Even if the Red Sox aren't your favorite team, you can still be thankful for having witnessed a season in which Boston won 119 times. In a season of spectacular turnarounds -- the A's improving by 22 games, Braves by 18 and Phillies by 14 -- the Red Sox had a season that's likely to be Major League Baseball's gold standard for awhile.
You don't need 119 wins to appreciate your favorite team. Every fan has plenty to be thankful for, and on this Thanksgiving week, here's one player from each team we feel that way about:
Braves: Ronald Acuna Jr. had turned 20 a few months earlier when he made his debut last April. Few prospects were more hyped. Few have ever delivered more completely. He's now the face of a brand new era of Atlanta baseball.
Marlins: Brian Anderson's first full Major League season was a smashing success, as he led all qualifying rookies by hitting .367 with runners in scoring position and was second with 49 extra-base hits. His 161 hits were the most by a Marlins rookie in nine years.
Mets: Perfection? Jacob deGrom was close. He's the 10th pitcher since 1920 to toss at least 200 innings with an ERA of 1.70 or lower, and the first to have an ERA below 2.00 with at least 260 strikeouts, 50 or fewer walks and 10 or fewer home runs.
Nationals: Max Scherzer is that guy who comes along every generation or so and sets a nearly impossible standard for every future generation. In four seasons with the Nationals, he has averaged 220 innings and 282 strikeouts with a 0.926 WHIP.
Phillies: Aaron Nola and Hall of Famer Grover Cleveland Alexander are the only two Phillies pitchers in the past 110 years with at least 200 strikeouts and an opponent's batting average of .200 or lower.
Brewers: Christian Yelich was on his way to a very nice season when something clicked around the All-Star break that propelled him to the NL MVP Award and the Brewers to the NL Central championship. He batted .367 with 25 home runs in his last 65 games and won the Brewers' first league batting title.
Cardinals: Yadier Molina has become the face of the Cardinals during one of the best stretches the franchise has ever had. That's nine postseason appearances and two World Series trophies in 15 seasons. His resume includes nine All-Star appearances and nine Gold Glove Awards behind the plate. This year, he was honored with the prestigious Roberto Clemente Award.
Cubs: Anthony Rizzo may be the prototype for what every team would like all of its players to be. Besides being the face of the best era of Cubs baseball in the past 110 years, he's been a three-time All-Star and two-time Gold Glove Award winner while playing an average of 154 games the past six seasons.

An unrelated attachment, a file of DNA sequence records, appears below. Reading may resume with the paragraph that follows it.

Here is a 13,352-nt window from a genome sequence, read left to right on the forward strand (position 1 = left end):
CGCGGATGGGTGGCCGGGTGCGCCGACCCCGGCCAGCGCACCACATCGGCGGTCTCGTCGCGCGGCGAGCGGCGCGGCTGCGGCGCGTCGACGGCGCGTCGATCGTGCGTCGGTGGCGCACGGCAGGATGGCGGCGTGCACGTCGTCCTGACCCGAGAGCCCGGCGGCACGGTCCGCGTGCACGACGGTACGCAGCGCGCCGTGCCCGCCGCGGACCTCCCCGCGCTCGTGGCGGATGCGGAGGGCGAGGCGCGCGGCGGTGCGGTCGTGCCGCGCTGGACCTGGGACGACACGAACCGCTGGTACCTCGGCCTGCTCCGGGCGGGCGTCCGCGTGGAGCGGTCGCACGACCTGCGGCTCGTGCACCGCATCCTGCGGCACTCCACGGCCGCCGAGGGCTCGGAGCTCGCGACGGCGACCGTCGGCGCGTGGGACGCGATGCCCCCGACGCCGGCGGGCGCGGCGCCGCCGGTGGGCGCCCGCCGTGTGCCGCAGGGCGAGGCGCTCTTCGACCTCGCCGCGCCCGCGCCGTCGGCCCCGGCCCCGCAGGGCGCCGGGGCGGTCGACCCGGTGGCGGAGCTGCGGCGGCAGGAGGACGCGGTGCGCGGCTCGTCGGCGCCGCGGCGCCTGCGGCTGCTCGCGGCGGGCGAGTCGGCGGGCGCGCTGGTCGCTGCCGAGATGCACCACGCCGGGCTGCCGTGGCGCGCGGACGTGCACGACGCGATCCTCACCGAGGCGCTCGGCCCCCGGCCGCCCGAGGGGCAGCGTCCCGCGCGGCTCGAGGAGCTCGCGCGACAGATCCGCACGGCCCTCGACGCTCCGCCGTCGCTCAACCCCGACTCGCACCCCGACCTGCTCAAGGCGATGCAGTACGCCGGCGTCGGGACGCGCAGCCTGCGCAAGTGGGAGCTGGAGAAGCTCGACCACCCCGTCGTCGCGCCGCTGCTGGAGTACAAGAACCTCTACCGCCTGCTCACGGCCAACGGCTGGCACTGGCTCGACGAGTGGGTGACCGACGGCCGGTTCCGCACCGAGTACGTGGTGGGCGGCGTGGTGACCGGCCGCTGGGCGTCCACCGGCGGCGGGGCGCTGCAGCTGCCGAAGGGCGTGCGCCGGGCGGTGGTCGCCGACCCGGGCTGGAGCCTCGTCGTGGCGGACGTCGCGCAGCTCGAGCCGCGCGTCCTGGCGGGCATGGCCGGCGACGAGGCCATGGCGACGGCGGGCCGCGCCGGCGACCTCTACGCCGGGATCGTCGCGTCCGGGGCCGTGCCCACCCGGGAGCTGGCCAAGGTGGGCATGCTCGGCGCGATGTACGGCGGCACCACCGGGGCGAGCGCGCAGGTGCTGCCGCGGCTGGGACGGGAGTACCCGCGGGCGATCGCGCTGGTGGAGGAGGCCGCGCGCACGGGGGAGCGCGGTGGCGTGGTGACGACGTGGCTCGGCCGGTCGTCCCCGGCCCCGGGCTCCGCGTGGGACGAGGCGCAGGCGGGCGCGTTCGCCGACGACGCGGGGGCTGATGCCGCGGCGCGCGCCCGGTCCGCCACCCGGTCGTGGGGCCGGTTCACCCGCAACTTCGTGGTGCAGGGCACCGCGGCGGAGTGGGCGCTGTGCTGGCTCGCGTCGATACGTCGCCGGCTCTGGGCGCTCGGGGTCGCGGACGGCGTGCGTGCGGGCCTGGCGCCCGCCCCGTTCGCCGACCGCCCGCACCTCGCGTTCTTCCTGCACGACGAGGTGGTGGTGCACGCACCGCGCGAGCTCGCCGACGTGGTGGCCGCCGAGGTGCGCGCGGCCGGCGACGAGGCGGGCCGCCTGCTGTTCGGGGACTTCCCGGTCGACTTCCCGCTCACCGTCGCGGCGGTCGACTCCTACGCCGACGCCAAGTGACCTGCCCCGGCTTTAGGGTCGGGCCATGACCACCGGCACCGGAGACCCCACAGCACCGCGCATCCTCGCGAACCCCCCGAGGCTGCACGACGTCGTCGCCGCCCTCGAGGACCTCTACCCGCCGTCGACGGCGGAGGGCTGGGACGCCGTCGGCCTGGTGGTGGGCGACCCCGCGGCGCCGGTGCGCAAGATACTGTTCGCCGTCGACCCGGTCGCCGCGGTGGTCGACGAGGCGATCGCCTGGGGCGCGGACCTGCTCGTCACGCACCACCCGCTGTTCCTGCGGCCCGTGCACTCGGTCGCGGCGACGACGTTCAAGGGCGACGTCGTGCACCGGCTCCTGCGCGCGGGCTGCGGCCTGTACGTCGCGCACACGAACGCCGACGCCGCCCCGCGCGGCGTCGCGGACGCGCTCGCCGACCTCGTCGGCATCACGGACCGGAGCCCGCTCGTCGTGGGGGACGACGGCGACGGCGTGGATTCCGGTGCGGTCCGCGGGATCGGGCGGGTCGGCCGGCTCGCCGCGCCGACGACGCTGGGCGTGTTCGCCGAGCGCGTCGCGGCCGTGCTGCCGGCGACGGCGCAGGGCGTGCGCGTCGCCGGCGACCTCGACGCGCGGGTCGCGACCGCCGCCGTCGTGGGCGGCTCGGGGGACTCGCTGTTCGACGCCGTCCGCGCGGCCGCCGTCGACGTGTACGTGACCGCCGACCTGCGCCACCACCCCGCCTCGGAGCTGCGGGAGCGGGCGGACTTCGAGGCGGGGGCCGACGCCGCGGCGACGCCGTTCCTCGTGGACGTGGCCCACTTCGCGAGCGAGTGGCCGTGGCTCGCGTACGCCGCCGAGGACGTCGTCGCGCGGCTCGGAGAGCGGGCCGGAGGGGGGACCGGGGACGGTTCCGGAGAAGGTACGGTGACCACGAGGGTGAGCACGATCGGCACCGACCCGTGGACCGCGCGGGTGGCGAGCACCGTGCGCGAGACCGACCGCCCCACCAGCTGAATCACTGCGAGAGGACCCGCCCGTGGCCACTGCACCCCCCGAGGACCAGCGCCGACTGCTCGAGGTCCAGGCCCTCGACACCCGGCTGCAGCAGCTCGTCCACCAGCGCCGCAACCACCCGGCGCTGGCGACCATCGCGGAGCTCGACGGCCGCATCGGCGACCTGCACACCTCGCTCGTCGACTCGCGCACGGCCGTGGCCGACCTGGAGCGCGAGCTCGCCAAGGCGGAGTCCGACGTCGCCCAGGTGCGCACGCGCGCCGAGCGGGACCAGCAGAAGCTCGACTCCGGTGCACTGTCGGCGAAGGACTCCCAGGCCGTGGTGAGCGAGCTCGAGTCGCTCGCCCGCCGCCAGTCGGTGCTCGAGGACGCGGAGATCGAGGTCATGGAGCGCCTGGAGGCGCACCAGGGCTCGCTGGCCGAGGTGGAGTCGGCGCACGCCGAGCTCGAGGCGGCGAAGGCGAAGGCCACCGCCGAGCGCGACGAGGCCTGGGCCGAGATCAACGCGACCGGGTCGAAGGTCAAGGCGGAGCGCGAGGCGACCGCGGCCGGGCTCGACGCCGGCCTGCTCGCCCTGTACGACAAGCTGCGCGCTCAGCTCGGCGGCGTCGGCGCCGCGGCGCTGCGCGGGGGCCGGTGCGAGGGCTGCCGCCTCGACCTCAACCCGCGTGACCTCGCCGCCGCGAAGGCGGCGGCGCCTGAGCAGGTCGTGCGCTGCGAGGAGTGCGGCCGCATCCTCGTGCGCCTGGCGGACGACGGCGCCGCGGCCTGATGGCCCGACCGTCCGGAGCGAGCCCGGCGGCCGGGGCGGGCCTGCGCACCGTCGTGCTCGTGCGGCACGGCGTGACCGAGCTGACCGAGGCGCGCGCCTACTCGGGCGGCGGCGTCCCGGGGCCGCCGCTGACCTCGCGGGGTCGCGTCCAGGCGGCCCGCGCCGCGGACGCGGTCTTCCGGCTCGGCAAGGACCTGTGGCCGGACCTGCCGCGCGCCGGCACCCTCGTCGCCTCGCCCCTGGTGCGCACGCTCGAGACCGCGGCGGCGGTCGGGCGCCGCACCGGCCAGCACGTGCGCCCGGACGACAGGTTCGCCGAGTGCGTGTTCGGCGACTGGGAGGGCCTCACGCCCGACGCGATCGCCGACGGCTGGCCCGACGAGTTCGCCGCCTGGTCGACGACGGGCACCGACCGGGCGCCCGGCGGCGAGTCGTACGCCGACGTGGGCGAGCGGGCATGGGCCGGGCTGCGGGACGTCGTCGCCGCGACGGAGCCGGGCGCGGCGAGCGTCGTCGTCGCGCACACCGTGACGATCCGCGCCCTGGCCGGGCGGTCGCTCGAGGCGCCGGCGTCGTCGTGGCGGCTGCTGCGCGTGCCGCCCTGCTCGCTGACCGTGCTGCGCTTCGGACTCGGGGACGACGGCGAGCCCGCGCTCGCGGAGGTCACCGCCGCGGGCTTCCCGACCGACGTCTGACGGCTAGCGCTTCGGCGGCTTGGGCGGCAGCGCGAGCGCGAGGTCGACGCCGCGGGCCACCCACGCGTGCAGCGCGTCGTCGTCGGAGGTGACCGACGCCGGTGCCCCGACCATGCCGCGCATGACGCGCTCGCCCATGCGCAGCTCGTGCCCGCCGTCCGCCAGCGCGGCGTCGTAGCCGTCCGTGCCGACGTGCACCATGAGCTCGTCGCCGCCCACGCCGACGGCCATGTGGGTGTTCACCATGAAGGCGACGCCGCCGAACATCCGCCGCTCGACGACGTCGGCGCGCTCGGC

Pirates: Jameson Taillon gave all of us lessons on courage and perseverance while working his way back from cancer in 2017. This season was about fulfilling the promise the Pirates have had for him. His 2.63 ERA was MLB's fifth-lowest after June 1, and he allowed three earned runs or fewer in his final 22 starts.
Reds: Is there anything better than watching Joey Votto at home plate? He just led his league in OBP for the seventh time, joining an elite list of six players, including Ted Williams (12), Babe Ruth (10), Barry Bonds (10), Rogers Hornsby (seven) and Ty Cobb (seven).
D-backs: The best player in the game? Paul Goldschmidt is in that conversation almost every season. He was also Arizona's Roberto Clemente Award nominee for the fifth straight year in recognition of his community work, philanthropy and positive contributions on the field.
Dodgers: Clayton Kershaw is the prototype of a Hall of Famer: three-time NL Cy Young Award winner, seven-time All-Star, five-time ERA champion. Take a good look at him, Dodger fans. You may not see one as good as him again.
Giants: San Francisco fans may one day remember Buster Posey alongside franchise greats Willie Mays and Willie McCovey. Posey doesn't have their slam-dunk Hall of Fame credentials, but since his arrival in 2010, he's been one of the faces of a franchise that has won the World Series three times.
Padres: Fernando Tatis Jr. is just 19 and has yet to make his big league debut. But he's MLB Pipeline's No. 2 overall prospect and represents the Padres' optimism about the future.